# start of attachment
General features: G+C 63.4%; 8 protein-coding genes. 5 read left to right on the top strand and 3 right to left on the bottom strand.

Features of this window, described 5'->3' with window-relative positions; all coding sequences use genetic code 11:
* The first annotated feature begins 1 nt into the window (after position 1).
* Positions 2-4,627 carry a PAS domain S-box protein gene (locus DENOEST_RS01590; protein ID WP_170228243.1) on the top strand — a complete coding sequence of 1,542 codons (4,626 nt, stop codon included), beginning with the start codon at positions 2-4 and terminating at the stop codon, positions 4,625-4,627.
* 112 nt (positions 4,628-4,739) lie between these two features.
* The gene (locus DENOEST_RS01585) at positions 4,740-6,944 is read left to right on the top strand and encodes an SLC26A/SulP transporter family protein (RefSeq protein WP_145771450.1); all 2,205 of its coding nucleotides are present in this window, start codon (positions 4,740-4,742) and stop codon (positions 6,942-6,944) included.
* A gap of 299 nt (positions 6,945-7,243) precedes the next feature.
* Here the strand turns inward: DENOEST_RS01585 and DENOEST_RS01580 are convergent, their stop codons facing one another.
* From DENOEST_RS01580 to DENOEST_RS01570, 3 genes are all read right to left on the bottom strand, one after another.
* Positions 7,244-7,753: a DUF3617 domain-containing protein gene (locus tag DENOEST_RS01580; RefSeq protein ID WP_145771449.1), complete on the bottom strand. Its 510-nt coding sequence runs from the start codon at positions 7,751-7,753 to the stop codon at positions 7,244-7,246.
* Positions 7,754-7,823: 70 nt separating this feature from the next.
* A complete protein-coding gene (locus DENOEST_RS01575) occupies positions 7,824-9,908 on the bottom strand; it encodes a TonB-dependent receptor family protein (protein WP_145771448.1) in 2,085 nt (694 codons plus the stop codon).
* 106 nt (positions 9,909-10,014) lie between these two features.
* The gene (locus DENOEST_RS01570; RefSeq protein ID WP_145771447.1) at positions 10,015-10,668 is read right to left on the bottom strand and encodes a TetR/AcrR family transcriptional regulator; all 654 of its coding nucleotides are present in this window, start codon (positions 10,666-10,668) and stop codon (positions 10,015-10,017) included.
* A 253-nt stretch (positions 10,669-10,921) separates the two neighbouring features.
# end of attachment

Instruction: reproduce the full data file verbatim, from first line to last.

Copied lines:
General features: G+C 63.4%; 8 protein-coding genes. 5 read left to right on the top strand and 3 right to left on the bottom strand.

Features of this window, described 5'->3' with window-relative positions; all coding sequences use genetic code 11:
* The first annotated feature begins 1 nt into the window (after position 1).
* Positions 2-4,627 carry a PAS domain S-box protein gene (locus DENOEST_RS01590; protein ID WP_170228243.1) on the top strand — a complete coding sequence of 1,542 codons (4,626 nt, stop codon included), beginning with the start codon at positions 2-4 and terminating at the stop codon, positions 4,625-4,627.
* 112 nt (positions 4,628-4,739) lie between these two features.
* The gene (locus DENOEST_RS01585) at positions 4,740-6,944 is read left to right on the top strand and encodes an SLC26A/SulP transporter family protein (RefSeq protein WP_145771450.1); all 2,205 of its coding nucleotides are present in this window, start codon (positions 4,740-4,742) and stop codon (positions 6,942-6,944) included.
* A gap of 299 nt (positions 6,945-7,243) precedes the next feature.
* Here the strand turns inward: DENOEST_RS01585 and DENOEST_RS01580 are convergent, their stop codons facing one another.
* From DENOEST_RS01580 to DENOEST_RS01570, 3 genes are all read right to left on the bottom strand, one after another.
* Positions 7,244-7,753: a DUF3617 domain-containing protein gene (locus tag DENOEST_RS01580; RefSeq protein ID WP_145771449.1), complete on the bottom strand. Its 510-nt coding sequence runs from the start codon at positions 7,751-7,753 to the stop codon at positions 7,244-7,246.
* Positions 7,754-7,823: 70 nt separating this feature from the next.
* A complete protein-coding gene (locus DENOEST_RS01575) occupies positions 7,824-9,908 on the bottom strand; it encodes a TonB-dependent receptor family protein (protein WP_145771448.1) in 2,085 nt (694 codons plus the stop codon).
* 106 nt (positions 9,909-10,014) lie between these two features.
* The gene (locus DENOEST_RS01570; RefSeq protein ID WP_145771447.1) at positions 10,015-10,668 is read right to left on the bottom strand and encodes a TetR/AcrR family transcriptional regulator; all 654 of its coding nucleotides are present in this window, start codon (positions 10,666-10,668) and stop codon (positions 10,015-10,017) included.
* A 253-nt stretch (positions 10,669-10,921) separates the two neighbouring features.